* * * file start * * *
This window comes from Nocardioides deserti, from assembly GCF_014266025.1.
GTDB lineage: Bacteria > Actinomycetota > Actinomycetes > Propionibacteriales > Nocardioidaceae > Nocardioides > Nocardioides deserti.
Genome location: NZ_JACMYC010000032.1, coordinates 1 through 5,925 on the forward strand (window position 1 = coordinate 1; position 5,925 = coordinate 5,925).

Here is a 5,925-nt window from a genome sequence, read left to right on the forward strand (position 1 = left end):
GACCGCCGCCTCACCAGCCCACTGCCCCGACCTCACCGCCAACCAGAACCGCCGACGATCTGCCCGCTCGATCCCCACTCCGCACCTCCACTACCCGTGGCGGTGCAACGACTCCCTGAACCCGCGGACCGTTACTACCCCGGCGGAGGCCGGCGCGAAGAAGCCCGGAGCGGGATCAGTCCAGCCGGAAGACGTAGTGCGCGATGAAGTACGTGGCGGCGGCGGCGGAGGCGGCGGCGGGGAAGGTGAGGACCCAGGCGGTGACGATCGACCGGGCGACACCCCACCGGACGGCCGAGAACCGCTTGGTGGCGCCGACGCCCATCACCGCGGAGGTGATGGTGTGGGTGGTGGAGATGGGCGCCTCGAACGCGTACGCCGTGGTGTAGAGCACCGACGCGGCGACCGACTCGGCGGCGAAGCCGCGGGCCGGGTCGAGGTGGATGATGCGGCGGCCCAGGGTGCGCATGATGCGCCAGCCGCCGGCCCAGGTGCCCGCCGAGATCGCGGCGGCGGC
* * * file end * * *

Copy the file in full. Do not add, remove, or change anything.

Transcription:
This window comes from Nocardioides deserti, from assembly GCF_014266025.1.
GTDB lineage: Bacteria > Actinomycetota > Actinomycetes > Propionibacteriales > Nocardioidaceae > Nocardioides > Nocardioides deserti.
Genome location: NZ_JACMYC010000032.1, coordinates 1 through 5,925 on the forward strand (window position 1 = coordinate 1; position 5,925 = coordinate 5,925).

Here is a 5,925-nt window from a genome sequence, read left to right on the forward strand (position 1 = left end):
GACCGCCGCCTCACCAGCCCACTGCCCCGACCTCACCGCCAACCAGAACCGCCGACGATCTGCCCGCTCGATCCCCACTCCGCACCTCCACTACCCGTGGCGGTGCAACGACTCCCTGAACCCGCGGACCGTTACTACCCCGGCGGAGGCCGGCGCGAAGAAGCCCGGAGCGGGATCAGTCCAGCCGGAAGACGTAGTGCGCGATGAAGTACGTGGCGGCGGCGGCGGAGGCGGCGGCGGGGAAGGTGAGGACCCAGGCGGTGACGATCGACCGGGCGACACCCCACCGGACGGCCGAGAACCGCTTGGTGGCGCCGACGCCCATCACCGCGGAGGTGATGGTGTGGGTGGTGGAGATGGGCGCCTCGAACGCGTACGCCGTGGTGTAGAGCACCGACGCGGCGACCGACTCGGCGGCGAAGCCGCGGGCCGGGTCGAGGTGGATGATGCGGCGGCCCAGGGTGCGCATGATGCGCCAGCCGCCGGCCCAGGTGCCCGCCGAGATCGCGGCGGCGGC